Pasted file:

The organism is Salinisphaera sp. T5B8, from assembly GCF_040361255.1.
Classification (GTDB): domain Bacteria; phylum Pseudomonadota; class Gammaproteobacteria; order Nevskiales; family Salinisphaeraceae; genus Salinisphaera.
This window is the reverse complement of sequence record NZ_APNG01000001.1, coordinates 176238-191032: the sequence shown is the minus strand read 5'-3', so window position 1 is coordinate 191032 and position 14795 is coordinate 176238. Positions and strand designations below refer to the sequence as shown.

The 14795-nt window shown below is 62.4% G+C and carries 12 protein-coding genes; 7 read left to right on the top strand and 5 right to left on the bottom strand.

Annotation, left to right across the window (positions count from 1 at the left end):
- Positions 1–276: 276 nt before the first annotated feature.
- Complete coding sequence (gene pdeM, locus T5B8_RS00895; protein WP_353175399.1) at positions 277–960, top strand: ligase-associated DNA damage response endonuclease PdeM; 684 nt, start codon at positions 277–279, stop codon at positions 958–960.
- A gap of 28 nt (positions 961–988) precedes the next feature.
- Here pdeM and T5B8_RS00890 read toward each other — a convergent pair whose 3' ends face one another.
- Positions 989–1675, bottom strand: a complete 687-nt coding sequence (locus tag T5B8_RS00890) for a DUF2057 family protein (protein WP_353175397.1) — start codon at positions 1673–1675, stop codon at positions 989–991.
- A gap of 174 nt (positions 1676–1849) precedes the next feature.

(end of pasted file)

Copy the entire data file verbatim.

The organism is Salinisphaera sp. T5B8, from assembly GCF_040361255.1.
Classification (GTDB): domain Bacteria; phylum Pseudomonadota; class Gammaproteobacteria; order Nevskiales; family Salinisphaeraceae; genus Salinisphaera.
This window is the reverse complement of sequence record NZ_APNG01000001.1, coordinates 176238-191032: the sequence shown is the minus strand read 5'-3', so window position 1 is coordinate 191032 and position 14795 is coordinate 176238. Positions and strand designations below refer to the sequence as shown.

The 14795-nt window shown below is 62.4% G+C and carries 12 protein-coding genes; 7 read left to right on the top strand and 5 right to left on the bottom strand.

Annotation, left to right across the window (positions count from 1 at the left end):
- Positions 1–276: 276 nt before the first annotated feature.
- Complete coding sequence (gene pdeM, locus T5B8_RS00895; protein WP_353175399.1) at positions 277–960, top strand: ligase-associated DNA damage response endonuclease PdeM; 684 nt, start codon at positions 277–279, stop codon at positions 958–960.
- A gap of 28 nt (positions 961–988) precedes the next feature.
- Here pdeM and T5B8_RS00890 read toward each other — a convergent pair whose 3' ends face one another.
- Positions 989–1675, bottom strand: a complete 687-nt coding sequence (locus tag T5B8_RS00890) for a DUF2057 family protein (protein WP_353175397.1) — start codon at positions 1673–1675, stop codon at positions 989–991.
- A gap of 174 nt (positions 1676–1849) precedes the next feature.